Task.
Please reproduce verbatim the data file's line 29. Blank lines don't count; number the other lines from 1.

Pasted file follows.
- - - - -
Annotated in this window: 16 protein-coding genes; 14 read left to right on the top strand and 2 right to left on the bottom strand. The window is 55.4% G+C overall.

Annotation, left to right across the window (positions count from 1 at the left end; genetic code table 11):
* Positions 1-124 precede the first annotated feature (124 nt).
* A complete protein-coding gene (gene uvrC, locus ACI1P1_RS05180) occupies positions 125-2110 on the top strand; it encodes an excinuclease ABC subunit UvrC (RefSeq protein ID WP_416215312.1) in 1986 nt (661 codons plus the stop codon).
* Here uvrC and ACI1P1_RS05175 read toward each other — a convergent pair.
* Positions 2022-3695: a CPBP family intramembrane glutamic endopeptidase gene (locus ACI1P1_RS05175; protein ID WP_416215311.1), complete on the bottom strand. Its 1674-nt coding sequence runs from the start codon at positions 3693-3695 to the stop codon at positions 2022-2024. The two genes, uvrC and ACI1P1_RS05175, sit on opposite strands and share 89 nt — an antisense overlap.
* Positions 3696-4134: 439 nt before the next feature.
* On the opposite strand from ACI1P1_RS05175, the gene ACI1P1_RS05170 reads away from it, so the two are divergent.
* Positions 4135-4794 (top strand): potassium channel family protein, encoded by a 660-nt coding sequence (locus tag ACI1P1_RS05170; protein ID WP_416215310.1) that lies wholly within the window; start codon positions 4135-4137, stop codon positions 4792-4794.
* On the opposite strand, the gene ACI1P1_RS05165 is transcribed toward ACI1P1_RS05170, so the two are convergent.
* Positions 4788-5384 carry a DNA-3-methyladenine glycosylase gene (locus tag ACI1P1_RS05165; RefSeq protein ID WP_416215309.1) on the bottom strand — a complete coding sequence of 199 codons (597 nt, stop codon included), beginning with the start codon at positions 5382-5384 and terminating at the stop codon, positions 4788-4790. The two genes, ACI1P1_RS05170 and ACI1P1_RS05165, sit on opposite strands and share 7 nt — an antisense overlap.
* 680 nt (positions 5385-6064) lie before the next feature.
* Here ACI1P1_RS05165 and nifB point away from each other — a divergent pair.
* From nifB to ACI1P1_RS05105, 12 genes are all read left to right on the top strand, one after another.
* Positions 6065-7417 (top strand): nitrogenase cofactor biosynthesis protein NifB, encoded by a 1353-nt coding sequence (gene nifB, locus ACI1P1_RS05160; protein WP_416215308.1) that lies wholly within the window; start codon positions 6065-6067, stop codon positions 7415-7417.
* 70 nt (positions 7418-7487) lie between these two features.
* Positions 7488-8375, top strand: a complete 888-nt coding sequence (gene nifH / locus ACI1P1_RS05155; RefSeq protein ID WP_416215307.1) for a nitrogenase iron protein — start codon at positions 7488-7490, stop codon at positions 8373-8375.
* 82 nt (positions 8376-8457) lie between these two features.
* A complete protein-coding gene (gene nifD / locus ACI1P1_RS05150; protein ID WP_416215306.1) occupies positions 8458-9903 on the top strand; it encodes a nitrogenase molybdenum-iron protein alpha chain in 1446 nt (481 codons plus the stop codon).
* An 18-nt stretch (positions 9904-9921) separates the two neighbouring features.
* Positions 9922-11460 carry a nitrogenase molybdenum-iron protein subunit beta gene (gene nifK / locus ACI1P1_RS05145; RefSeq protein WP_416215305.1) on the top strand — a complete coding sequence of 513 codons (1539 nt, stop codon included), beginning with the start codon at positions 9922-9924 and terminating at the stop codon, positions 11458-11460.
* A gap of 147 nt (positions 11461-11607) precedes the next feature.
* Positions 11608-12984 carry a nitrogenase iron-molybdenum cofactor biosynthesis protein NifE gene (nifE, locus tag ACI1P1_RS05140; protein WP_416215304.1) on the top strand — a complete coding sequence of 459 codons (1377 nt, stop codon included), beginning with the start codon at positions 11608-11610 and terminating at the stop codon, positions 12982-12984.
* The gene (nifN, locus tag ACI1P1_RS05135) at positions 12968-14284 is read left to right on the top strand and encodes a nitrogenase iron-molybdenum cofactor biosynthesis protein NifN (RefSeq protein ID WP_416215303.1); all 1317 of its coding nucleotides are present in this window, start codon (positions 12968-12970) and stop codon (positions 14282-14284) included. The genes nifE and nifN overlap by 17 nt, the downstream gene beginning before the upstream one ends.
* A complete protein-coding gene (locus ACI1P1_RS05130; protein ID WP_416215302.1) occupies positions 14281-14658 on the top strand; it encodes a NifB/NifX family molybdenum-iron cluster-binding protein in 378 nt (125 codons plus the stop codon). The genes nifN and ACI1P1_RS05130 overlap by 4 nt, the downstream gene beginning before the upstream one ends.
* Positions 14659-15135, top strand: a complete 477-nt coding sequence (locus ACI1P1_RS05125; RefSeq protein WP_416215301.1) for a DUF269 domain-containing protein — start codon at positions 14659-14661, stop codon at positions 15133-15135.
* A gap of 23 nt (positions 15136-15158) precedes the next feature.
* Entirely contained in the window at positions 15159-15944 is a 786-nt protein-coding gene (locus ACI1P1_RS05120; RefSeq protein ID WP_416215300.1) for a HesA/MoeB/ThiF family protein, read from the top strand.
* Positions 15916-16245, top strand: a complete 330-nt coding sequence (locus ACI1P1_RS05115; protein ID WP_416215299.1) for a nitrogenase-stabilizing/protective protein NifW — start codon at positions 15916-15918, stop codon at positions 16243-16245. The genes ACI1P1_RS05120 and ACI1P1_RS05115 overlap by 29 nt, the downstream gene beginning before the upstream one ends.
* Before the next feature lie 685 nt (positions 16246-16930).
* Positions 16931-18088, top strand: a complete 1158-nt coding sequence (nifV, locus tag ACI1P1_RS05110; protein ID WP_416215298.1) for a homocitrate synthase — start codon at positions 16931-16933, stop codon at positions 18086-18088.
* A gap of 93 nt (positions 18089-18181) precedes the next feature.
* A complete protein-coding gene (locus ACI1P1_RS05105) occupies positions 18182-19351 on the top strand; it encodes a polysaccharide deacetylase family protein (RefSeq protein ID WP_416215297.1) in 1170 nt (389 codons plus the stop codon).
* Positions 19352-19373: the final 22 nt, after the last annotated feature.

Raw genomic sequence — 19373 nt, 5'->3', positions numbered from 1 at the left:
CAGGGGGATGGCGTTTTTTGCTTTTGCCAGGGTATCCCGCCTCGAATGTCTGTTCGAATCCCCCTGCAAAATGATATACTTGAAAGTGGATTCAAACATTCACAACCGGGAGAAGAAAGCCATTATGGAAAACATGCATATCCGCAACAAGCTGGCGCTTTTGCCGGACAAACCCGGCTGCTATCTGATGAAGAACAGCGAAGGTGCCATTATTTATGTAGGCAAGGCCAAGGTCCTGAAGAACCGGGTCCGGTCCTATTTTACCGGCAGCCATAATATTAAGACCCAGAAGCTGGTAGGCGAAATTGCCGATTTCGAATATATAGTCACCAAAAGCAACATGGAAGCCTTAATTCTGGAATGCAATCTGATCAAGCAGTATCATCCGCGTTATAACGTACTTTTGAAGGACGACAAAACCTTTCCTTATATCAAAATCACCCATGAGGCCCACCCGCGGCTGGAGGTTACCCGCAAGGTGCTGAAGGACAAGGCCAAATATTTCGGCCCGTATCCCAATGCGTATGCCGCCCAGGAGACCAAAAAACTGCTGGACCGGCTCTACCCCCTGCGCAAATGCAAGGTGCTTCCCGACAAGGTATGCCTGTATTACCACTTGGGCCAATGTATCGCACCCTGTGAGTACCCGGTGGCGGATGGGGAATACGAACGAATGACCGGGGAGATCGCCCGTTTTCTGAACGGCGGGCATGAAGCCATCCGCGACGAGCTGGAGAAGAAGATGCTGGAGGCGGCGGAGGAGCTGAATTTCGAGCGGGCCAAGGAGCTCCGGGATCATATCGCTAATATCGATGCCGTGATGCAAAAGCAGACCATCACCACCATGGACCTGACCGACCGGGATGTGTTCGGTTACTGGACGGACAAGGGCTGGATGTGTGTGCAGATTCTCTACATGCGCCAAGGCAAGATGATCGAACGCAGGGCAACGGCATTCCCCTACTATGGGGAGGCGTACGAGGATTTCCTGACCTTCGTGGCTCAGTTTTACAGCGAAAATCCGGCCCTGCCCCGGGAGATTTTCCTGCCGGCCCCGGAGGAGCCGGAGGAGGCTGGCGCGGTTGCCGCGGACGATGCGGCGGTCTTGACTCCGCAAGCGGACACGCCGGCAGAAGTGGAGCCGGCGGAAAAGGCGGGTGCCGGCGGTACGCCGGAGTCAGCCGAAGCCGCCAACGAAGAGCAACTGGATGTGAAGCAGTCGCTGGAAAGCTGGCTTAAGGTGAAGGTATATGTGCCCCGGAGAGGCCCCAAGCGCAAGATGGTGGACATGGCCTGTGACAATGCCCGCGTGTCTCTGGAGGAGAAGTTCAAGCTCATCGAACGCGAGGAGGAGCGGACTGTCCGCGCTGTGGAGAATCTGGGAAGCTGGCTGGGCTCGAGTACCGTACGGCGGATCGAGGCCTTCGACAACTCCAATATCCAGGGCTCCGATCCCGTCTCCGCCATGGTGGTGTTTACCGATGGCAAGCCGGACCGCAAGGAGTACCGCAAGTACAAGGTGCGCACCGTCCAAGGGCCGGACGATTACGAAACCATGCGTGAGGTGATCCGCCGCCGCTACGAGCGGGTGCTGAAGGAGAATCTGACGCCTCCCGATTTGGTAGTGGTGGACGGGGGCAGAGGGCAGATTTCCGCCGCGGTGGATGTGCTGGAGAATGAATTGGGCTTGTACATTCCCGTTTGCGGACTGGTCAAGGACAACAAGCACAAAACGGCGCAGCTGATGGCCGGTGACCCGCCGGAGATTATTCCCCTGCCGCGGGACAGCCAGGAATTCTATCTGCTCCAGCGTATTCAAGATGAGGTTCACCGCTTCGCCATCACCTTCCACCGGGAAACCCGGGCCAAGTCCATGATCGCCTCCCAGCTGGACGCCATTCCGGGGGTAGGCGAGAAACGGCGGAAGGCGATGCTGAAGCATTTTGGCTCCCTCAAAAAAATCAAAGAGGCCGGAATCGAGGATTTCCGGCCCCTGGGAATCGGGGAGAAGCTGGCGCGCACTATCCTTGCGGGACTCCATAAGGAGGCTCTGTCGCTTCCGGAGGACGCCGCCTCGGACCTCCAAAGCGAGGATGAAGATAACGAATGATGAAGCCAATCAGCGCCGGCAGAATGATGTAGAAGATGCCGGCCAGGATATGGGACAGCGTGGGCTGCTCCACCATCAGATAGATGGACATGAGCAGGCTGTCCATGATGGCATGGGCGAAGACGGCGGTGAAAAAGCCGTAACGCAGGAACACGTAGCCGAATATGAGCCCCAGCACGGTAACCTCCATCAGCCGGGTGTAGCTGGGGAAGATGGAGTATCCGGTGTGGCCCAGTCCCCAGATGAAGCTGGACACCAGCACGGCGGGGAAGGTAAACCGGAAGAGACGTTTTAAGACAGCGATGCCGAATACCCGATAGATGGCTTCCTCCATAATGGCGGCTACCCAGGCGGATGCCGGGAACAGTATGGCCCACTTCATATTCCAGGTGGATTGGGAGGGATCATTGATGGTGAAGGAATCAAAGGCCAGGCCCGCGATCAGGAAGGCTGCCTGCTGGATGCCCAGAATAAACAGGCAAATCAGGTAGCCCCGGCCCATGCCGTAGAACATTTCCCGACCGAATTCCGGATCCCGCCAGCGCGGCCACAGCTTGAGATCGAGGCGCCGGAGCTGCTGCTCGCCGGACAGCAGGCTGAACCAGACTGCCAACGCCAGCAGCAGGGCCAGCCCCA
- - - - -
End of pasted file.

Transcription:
* Positions 15916-16245, top strand: a complete 330-nt coding sequence (locus ACI1P1_RS05115; protein ID WP_416215299.1) for a nitrogenase-stabilizing/protective protein NifW — start codon at positions 15916-15918, stop codon at positions 16243-16245. The genes ACI1P1_RS05120 and ACI1P1_RS05115 overlap by 29 nt, the downstream gene beginning before the upstream one ends.